Exploring the history of reading, libraries, and historical tourism, I am one of the new researchers on the Books and Borrowing project, undertaking my PhD with Innerpeffray Library and the University of Stirling. My work continues the story of Innerpeffray Library from another PhD thesis published in 2018, looking into how the library was used in the second half of its lending history, from 1855-1968. In addition to the Borrowing Registers, which contain details of every book borrowed and by whom, I am also researching the library’s Visitors Books, another fascinating manuscript resource which contains the names of all visitors to the library from 1859 to the present day.
Last month, I was delighted to be able to spend a week in the Reading Room at Innerpeffray Library, immersing myself in the space and getting to know the library’s volunteers and examine some of its manuscript records. With the aid of face masks, distancing, and regular hand washing – all necessities for archival research in 2020 – I started investigating and photographing Innerpeffray’s Visitors Books. Although part of my job is to fully digitise and transcribe the Visitors Books, creating a searchable database of visitors and where they hailed from, previous investigation into these books has discovered some famous past visitors – including three exciting signatures from the early twentieth century.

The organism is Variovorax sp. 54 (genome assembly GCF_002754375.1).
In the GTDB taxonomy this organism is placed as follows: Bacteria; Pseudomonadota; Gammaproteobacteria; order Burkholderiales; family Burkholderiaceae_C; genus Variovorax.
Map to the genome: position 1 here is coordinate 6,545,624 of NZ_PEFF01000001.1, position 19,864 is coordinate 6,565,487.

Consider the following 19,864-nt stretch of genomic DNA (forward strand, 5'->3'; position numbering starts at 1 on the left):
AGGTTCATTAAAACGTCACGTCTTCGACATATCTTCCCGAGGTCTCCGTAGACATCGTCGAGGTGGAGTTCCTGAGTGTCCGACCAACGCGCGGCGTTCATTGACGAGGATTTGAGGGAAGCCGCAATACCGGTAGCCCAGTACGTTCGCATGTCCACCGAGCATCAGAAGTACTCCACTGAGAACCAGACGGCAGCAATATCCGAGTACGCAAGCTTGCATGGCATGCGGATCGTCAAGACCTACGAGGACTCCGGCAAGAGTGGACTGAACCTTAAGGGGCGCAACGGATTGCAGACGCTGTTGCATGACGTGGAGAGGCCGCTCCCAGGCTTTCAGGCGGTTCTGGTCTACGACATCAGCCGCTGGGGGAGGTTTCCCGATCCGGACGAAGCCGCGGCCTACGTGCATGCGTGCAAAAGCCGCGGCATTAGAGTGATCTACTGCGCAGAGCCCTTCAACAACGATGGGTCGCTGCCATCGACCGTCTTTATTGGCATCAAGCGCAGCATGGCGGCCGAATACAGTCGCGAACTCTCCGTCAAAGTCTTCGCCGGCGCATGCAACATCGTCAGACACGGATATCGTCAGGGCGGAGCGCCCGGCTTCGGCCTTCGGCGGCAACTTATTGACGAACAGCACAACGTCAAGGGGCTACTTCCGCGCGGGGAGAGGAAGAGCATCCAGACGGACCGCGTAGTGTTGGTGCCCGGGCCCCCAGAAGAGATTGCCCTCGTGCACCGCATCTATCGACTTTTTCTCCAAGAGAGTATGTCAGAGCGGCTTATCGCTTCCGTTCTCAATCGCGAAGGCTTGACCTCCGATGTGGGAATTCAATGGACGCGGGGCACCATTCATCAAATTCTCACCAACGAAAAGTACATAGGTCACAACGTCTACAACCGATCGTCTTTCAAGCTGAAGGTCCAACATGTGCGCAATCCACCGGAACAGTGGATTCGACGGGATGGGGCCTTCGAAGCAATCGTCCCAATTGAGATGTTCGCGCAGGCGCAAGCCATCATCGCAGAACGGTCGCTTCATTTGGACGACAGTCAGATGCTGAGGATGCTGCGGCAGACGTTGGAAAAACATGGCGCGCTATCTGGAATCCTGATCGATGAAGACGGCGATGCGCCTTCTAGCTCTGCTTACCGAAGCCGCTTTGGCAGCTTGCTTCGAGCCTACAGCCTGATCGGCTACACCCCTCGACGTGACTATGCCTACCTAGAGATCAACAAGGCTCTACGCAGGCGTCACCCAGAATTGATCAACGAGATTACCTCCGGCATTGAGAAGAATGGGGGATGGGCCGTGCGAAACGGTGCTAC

On 8 September 1924, Scottish writer and creator of Peter Pan, J. M. Barrie (above) visited Innerpeffray Library, accompanied by a member of the Haldane family from Cloan House. Three days later, on 11 September 1924, Irish writer George Bernard Shaw (G. Bernard Shaw, above) visited the library with his wife Charlotte, an Irish activist (Charlotte F. Shaw, above). In comparison to the Borrowing Registers, which record the books which library users borrowed, the Visitors Books do not often record the reason for each visitor’s trip to the library. In this instance, it has been suggested that both Barrie and the Shaws may have been staying with friends, perhaps the Haldanes, and were brought to see Innerpeffray Library as a tourist destination. Every so often, however, the Visitor Books do provide more information, as on 26 September 1865, when Adam White went into further detail about his visit to Innerpeffray.
By detailing that he ‘spent many hours’ at the Library, it is possible to infer that Adam White was not merely touring the Library but perhaps consulting texts for reference. And very excitingly, thanks to the extra information he provided, it has been possible to trace Adam White, who published two books and even has a species of insect named in his honour! As my research into the Visitors Books continues in the following months, I hope to be able to trace many more visitors to Innerpeffray Library, perhaps even more who have species named after them!